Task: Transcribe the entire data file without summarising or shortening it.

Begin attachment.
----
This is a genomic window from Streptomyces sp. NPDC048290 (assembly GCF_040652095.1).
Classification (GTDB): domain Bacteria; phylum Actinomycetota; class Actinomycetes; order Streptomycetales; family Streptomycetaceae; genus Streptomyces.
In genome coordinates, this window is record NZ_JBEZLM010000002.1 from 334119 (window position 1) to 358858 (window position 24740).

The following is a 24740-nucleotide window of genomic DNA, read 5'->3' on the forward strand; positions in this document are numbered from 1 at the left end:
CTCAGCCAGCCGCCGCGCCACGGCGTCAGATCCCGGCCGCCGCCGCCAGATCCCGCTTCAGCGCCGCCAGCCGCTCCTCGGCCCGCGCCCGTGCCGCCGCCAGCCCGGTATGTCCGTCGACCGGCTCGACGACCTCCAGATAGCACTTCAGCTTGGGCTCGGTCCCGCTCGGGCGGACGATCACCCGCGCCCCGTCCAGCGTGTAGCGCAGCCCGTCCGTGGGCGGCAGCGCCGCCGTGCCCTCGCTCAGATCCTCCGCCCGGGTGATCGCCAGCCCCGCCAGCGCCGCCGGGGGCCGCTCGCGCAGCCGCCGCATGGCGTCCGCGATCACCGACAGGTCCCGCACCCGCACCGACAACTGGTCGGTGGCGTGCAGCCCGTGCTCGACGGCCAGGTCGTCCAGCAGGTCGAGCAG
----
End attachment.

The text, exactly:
This is a genomic window from Streptomyces sp. NPDC048290 (assembly GCF_040652095.1).
Classification (GTDB): domain Bacteria; phylum Actinomycetota; class Actinomycetes; order Streptomycetales; family Streptomycetaceae; genus Streptomyces.
In genome coordinates, this window is record NZ_JBEZLM010000002.1 from 334119 (window position 1) to 358858 (window position 24740).

The following is a 24740-nucleotide window of genomic DNA, read 5'->3' on the forward strand; positions in this document are numbered from 1 at the left end:
CTCAGCCAGCCGCCGCGCCACGGCGTCAGATCCCGGCCGCCGCCGCCAGATCCCGCTTCAGCGCCGCCAGCCGCTCCTCGGCCCGCGCCCGTGCCGCCGCCAGCCCGGTATGTCCGTCGACCGGCTCGACGACCTCCAGATAGCACTTCAGCTTGGGCTCGGTCCCGCTCGGGCGGACGATCACCCGCGCCCCGTCCAGCGTGTAGCGCAGCCCGTCCGTGGGCGGCAGCGCCGCCGTGCCCTCGCTCAGATCCTCCGCCCGGGTGATCGCCAGCCCCGCCAGCGCCGCCGGGGGCCGCTCGCGCAGCCGCCGCATGGCGTCCGCGATCACCGACAGGTCCCGCACCCGCACCGACAACTGGTCGGTGGCGTGCAGCCCGTGCTCGACGGCCAGGTCGTCCAGCAGGTCGAGCAG